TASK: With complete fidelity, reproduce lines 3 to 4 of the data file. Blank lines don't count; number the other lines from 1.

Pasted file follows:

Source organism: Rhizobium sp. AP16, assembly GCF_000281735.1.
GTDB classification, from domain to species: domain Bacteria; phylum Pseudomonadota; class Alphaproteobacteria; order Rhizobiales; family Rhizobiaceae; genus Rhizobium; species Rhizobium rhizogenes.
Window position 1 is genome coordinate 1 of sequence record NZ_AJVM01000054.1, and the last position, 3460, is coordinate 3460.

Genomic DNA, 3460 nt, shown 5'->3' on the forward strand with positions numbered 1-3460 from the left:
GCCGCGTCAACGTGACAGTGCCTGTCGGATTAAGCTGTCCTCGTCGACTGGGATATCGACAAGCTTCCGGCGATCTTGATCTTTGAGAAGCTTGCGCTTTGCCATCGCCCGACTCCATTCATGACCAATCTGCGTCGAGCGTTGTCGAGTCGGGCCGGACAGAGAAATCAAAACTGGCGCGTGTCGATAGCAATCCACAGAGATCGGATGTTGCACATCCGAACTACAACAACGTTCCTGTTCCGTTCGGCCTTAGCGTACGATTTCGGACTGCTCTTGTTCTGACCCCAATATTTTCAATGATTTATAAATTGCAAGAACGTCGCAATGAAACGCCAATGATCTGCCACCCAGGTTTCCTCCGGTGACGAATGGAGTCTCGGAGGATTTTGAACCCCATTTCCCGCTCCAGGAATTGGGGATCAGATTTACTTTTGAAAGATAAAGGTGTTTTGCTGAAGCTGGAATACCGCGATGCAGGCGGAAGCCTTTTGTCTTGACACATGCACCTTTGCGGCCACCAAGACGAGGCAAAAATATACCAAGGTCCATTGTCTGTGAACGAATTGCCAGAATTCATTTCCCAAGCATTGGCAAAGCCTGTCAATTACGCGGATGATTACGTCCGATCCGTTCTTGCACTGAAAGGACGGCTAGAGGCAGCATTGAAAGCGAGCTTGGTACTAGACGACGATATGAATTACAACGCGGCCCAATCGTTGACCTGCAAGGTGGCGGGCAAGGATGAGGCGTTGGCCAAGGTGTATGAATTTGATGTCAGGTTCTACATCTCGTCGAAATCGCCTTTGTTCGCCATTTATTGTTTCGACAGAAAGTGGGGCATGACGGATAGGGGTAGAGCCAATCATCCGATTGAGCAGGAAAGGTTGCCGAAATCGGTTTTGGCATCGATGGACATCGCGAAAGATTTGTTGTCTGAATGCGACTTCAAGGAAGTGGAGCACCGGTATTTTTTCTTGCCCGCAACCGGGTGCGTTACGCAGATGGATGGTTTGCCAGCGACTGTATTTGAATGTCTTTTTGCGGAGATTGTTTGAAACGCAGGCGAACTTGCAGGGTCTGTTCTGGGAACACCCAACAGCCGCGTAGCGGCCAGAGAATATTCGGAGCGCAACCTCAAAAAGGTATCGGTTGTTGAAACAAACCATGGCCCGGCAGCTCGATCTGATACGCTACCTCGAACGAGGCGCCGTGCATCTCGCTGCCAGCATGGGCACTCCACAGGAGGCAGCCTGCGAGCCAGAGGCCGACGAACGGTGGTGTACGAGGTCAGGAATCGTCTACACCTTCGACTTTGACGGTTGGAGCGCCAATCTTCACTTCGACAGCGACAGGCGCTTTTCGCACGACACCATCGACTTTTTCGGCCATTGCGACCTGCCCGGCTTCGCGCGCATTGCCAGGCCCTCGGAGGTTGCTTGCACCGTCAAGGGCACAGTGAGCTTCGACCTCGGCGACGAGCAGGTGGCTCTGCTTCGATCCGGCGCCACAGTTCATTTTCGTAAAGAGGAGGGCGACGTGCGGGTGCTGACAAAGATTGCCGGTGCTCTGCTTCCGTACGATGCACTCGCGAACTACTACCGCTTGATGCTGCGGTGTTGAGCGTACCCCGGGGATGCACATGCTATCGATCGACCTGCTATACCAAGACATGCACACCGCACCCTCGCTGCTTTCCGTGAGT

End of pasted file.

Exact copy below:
Window position 1 is genome coordinate 1 of sequence record NZ_AJVM01000054.1, and the last position, 3460, is coordinate 3460.

Genomic DNA, 3460 nt, shown 5'->3' on the forward strand with positions numbered 1-3460 from the left: